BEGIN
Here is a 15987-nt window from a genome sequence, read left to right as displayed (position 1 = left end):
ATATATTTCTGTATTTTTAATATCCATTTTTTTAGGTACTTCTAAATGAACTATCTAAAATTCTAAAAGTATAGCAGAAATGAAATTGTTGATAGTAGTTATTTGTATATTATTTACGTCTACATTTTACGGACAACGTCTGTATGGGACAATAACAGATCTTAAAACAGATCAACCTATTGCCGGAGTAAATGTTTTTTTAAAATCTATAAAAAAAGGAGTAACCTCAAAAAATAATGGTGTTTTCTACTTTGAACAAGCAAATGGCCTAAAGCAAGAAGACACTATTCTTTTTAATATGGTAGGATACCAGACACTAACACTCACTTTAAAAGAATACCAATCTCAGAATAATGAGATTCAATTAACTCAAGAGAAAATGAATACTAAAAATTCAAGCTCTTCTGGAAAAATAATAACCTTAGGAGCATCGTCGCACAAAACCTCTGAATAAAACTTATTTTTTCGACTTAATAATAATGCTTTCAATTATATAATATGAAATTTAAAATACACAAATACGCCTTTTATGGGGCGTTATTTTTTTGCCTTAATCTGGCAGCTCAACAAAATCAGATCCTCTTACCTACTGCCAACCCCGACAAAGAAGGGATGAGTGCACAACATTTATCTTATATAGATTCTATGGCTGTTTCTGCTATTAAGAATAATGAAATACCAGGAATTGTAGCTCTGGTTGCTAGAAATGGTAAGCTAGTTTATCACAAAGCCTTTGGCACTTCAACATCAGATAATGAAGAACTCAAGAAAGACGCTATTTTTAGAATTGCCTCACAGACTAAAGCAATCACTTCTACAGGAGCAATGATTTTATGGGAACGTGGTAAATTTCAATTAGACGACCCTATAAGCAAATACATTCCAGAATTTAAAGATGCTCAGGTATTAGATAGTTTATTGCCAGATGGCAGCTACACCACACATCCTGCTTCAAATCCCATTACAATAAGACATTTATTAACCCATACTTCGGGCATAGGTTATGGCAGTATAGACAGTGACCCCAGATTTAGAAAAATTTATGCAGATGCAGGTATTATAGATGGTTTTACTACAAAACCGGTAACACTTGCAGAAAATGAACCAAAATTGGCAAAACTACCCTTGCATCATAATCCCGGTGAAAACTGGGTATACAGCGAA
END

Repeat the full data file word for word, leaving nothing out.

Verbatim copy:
Here is a 15987-nt window from a genome sequence, read left to right as displayed (position 1 = left end):
ATATATTTCTGTATTTTTAATATCCATTTTTTTAGGTACTTCTAAATGAACTATCTAAAATTCTAAAAGTATAGCAGAAATGAAATTGTTGATAGTAGTTATTTGTATATTATTTACGTCTACATTTTACGGACAACGTCTGTATGGGACAATAACAGATCTTAAAACAGATCAACCTATTGCCGGAGTAAATGTTTTTTTAAAATCTATAAAAAAAGGAGTAACCTCAAAAAATAATGGTGTTTTCTACTTTGAACAAGCAAATGGCCTAAAGCAAGAAGACACTATTCTTTTTAATATGGTAGGATACCAGACACTAACACTCACTTTAAAAGAATACCAATCTCAGAATAATGAGATTCAATTAACTCAAGAGAAAATGAATACTAAAAATTCAAGCTCTTCTGGAAAAATAATAACCTTAGGAGCATCGTCGCACAAAACCTCTGAATAAAACTTATTTTTTCGACTTAATAATAATGCTTTCAATTATATAATATGAAATTTAAAATACACAAATACGCCTTTTATGGGGCGTTATTTTTTTGCCTTAATCTGGCAGCTCAACAAAATCAGATCCTCTTACCTACTGCCAACCCCGACAAAGAAGGGATGAGTGCACAACATTTATCTTATATAGATTCTATGGCTGTTTCTGCTATTAAGAATAATGAAATACCAGGAATTGTAGCTCTGGTTGCTAGAAATGGTAAGCTAGTTTATCACAAAGCCTTTGGCACTTCAACATCAGATAATGAAGAACTCAAGAAAGACGCTATTTTTAGAATTGCCTCACAGACTAAAGCAATCACTTCTACAGGAGCAATGATTTTATGGGAACGTGGTAAATTTCAATTAGACGACCCTATAAGCAAATACATTCCAGAATTTAAAGATGCTCAGGTATTAGATAGTTTATTGCCAGATGGCAGCTACACCACACATCCTGCTTCAAATCCCATTACAATAAGACATTTATTAACCCATACTTCGGGCATAGGTTATGGCAGTATAGACAGTGACCCCAGATTTAGAAAAATTTATGCAGATGCAGGTATTATAGATGGTTTTACTACAAAACCGGTAACACTTGCAGAAAATGAACCAAAATTGGCAAAACTACCCTTGCATCATAATCCCGGTGAAAACTGGGTATACAGCGAA